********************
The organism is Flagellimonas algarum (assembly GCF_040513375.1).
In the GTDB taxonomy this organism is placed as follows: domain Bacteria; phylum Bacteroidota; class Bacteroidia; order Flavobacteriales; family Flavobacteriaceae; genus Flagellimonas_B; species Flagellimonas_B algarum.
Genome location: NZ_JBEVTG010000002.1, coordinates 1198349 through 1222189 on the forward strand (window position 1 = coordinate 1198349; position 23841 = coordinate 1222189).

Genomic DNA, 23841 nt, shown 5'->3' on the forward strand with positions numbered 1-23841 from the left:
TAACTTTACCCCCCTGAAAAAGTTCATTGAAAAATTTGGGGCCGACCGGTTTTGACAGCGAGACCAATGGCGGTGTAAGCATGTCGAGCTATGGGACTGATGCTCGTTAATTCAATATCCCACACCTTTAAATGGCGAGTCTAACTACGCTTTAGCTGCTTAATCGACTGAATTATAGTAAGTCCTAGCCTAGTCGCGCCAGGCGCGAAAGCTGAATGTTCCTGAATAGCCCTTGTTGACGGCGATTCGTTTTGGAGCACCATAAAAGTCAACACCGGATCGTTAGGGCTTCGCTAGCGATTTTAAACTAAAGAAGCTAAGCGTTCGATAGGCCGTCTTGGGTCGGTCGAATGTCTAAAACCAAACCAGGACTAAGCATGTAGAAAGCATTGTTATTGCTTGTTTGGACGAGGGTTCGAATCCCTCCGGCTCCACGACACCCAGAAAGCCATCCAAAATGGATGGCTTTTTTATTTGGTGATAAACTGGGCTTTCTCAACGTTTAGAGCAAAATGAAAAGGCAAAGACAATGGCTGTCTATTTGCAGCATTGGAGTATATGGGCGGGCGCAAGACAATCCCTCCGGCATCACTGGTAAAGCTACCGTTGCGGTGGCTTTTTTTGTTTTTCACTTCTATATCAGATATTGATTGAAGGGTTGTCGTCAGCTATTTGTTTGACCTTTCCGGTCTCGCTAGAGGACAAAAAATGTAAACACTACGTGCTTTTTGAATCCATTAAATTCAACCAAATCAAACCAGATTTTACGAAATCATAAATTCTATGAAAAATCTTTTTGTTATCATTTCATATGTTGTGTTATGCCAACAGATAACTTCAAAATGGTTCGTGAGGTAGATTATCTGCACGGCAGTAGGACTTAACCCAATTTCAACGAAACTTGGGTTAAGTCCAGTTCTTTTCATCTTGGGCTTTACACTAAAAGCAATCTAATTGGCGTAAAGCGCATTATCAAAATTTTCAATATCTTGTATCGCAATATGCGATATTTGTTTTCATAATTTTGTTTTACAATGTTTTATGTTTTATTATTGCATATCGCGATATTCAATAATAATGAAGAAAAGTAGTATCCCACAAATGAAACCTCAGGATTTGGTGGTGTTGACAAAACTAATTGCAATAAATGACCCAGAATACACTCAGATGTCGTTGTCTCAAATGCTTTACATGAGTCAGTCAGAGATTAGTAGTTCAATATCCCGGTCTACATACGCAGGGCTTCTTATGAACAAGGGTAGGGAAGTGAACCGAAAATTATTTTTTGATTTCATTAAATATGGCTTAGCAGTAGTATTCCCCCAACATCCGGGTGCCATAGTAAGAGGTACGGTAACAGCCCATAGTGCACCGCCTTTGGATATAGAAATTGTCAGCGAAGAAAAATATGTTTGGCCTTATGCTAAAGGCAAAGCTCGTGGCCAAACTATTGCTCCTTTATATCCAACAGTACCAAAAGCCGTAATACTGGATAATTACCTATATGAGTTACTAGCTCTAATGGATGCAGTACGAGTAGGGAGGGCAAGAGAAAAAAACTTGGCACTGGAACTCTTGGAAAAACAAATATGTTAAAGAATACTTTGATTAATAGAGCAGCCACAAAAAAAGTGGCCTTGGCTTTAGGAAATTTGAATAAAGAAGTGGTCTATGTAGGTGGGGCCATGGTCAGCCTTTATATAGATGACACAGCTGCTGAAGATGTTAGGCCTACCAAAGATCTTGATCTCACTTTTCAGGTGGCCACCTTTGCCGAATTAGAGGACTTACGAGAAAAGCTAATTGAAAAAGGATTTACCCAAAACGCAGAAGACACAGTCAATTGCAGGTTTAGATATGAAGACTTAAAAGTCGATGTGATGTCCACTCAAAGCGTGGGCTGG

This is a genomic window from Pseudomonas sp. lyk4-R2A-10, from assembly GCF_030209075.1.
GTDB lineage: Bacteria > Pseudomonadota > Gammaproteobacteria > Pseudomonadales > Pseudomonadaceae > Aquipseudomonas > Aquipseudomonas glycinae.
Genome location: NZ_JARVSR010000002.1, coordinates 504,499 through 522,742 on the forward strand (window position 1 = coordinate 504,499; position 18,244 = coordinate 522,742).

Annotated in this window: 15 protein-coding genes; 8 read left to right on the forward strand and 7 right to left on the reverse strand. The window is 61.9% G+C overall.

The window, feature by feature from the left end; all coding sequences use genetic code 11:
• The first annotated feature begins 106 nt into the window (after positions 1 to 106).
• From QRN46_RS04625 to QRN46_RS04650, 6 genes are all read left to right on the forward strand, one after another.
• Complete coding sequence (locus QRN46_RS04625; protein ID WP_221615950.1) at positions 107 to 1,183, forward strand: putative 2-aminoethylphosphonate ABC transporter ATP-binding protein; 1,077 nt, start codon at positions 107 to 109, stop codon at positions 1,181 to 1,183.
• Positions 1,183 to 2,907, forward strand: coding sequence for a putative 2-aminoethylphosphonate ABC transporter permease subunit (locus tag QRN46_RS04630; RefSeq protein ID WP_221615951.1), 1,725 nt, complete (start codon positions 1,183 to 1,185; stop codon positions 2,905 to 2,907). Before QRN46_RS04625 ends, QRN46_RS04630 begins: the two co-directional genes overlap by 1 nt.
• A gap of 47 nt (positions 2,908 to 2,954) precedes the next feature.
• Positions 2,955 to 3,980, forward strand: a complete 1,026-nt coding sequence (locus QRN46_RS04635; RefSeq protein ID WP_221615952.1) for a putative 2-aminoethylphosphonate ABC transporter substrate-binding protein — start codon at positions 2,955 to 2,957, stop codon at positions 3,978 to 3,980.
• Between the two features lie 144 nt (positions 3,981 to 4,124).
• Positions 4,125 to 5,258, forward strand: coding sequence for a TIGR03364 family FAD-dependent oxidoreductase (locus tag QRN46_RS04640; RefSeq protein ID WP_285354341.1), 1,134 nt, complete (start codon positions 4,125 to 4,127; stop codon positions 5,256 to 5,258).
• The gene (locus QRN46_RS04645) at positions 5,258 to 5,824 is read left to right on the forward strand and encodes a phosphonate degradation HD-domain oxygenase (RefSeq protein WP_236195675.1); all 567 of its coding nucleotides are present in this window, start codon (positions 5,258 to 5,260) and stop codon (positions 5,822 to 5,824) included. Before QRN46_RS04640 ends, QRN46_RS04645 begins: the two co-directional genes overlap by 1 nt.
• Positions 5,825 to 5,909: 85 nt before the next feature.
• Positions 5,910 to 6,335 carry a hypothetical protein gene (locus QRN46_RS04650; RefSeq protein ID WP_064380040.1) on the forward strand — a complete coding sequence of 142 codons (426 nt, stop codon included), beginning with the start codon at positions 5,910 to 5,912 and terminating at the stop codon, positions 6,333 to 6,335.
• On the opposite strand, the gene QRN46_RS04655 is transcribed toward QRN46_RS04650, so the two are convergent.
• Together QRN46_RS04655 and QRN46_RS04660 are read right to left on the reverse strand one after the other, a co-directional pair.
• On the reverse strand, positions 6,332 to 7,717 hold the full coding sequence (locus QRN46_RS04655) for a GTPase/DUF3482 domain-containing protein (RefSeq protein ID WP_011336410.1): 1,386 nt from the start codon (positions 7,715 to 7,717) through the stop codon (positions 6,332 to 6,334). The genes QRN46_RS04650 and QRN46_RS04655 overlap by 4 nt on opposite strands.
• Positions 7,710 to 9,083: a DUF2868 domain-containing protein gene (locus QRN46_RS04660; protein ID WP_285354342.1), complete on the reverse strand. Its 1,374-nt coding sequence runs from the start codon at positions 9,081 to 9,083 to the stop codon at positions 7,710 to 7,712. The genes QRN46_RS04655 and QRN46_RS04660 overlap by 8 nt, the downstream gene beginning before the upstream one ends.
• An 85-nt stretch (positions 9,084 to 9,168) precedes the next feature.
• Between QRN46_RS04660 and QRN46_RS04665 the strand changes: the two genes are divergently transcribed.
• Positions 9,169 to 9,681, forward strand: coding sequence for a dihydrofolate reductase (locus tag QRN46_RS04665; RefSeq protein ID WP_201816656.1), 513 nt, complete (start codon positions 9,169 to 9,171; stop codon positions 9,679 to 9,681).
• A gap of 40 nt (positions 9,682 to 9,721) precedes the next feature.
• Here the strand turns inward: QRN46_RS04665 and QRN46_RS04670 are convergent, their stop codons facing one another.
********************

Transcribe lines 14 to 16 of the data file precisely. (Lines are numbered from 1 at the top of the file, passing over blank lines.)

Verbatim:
• Positions 1,183 to 2,907, forward strand: coding sequence for a putative 2-aminoethylphosphonate ABC transporter permease subunit (locus tag QRN46_RS04630; RefSeq protein ID WP_221615951.1), 1,725 nt, complete (start codon positions 1,183 to 1,185; stop codon positions 2,905 to 2,907). Before QRN46_RS04625 ends, QRN46_RS04630 begins: the two co-directional genes overlap by 1 nt.
• A gap of 47 nt (positions 2,908 to 2,954) precedes the next feature.
• Positions 2,955 to 3,980, forward strand: a complete 1,026-nt coding sequence (locus QRN46_RS04635; RefSeq protein ID WP_221615952.1) for a putative 2-aminoethylphosphonate ABC transporter substrate-binding protein — start codon at positions 2,955 to 2,957, stop codon at positions 3,978 to 3,980.